Even if you already have a solid grasp of what Cone Penetration Testing is and how CPT rigs test soils, understanding soil test results is a bigger task.
You likely already know that CPT rigs are equipped with automated interpretation programs, but that doesn’t mean test results are easily readable right away.
Fortunately, even if you aren’t a technician, it is possible to gain some understanding of soil test results. Read on to find out how.
The basics of soil test results
At the most basic level, the results of CPT testing are based on the relationship between cone-bearing, sleeve friction, and pore water pressure.
With these three measurements, you can learn quite a bit about soil composition and conditions. For example, the friction ratio measured by the sleeve is used to determine the soil type. Soil is then classified according to the Unified Soil Classification System (USCS).
CPT can also measure:
- Soil parameters
- Computer calculations of interpreted soil behavior types (SBT)
- Additional geotechnical parameters
It’s also possible to determine temperature shifts and zero loads offset through the use of baseline readings. This essentially means comparing test results to those generated from initial testing before work begins on a site.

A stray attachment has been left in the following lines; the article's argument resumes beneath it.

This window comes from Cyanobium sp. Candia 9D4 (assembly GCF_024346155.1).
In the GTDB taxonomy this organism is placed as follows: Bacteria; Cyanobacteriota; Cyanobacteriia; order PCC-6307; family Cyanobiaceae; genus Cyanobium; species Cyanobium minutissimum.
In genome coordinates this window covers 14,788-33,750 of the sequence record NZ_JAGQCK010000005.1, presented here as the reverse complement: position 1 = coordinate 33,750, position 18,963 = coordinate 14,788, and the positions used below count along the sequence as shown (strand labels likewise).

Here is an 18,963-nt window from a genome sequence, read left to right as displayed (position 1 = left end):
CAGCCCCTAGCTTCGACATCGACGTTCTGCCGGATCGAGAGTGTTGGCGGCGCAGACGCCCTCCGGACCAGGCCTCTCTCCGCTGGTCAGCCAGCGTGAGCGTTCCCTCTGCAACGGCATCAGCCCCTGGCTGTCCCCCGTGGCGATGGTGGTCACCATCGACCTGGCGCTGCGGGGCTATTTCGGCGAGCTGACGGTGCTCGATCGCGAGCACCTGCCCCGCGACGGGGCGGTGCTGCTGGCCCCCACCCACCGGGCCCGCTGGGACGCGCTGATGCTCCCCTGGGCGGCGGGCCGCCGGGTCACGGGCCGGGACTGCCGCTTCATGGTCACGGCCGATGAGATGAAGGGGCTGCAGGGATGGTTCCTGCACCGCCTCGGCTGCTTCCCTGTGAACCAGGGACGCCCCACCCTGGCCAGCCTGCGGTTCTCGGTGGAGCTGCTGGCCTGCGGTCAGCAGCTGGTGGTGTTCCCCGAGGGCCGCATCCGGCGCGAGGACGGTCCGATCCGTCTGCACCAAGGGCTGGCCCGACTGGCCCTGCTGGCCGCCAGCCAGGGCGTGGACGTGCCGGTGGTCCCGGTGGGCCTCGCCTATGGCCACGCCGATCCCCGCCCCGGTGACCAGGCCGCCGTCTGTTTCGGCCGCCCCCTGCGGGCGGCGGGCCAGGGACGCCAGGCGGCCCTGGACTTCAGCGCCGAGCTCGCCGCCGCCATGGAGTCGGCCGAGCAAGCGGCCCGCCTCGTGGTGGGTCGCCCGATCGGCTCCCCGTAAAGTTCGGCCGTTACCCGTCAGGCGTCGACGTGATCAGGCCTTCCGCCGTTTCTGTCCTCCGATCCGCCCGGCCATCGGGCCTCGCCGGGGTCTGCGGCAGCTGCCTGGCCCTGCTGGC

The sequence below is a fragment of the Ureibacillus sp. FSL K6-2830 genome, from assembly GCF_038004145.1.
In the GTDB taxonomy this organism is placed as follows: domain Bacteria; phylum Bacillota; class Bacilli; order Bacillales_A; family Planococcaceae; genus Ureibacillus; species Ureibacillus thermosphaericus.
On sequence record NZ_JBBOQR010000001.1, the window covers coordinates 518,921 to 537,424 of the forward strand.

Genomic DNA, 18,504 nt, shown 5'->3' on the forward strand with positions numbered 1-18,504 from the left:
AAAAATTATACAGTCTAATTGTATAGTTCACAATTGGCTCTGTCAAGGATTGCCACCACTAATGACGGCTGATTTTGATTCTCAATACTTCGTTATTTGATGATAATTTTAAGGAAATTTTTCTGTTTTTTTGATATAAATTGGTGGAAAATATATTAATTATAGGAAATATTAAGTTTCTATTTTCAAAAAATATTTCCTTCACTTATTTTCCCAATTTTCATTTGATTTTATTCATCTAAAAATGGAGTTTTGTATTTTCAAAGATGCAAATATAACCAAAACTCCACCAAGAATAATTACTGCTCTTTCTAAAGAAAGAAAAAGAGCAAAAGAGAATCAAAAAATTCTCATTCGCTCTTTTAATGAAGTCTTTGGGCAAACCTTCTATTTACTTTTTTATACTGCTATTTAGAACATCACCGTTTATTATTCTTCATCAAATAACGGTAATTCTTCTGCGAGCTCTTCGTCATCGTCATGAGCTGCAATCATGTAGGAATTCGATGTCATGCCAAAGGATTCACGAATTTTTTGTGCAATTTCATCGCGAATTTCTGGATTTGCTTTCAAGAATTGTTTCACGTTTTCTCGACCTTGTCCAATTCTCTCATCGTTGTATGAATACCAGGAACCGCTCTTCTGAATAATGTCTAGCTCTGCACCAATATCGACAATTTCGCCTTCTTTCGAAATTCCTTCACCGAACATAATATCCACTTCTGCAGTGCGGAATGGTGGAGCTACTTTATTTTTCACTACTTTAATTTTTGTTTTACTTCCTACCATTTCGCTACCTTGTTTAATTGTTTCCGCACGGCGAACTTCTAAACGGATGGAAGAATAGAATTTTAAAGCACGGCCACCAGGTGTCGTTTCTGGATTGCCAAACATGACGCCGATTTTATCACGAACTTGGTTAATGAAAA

With careful observation, it’s possible to determine even more about the soil tested.
Some examples include noting trends in water content to determine the type of soil (ie, sand does not retain water as well as clay) and knowing that larger values of cone resistance and sleeve friction usually indicate coarser soils, while lower values tend to indicate fine-grained soils.
Although they won’t put you on the level of a trained technician, these basics should make soil test results much easier to understand. More importantly, with this information in mind, you should have a much greater understanding of CPT testing as a whole.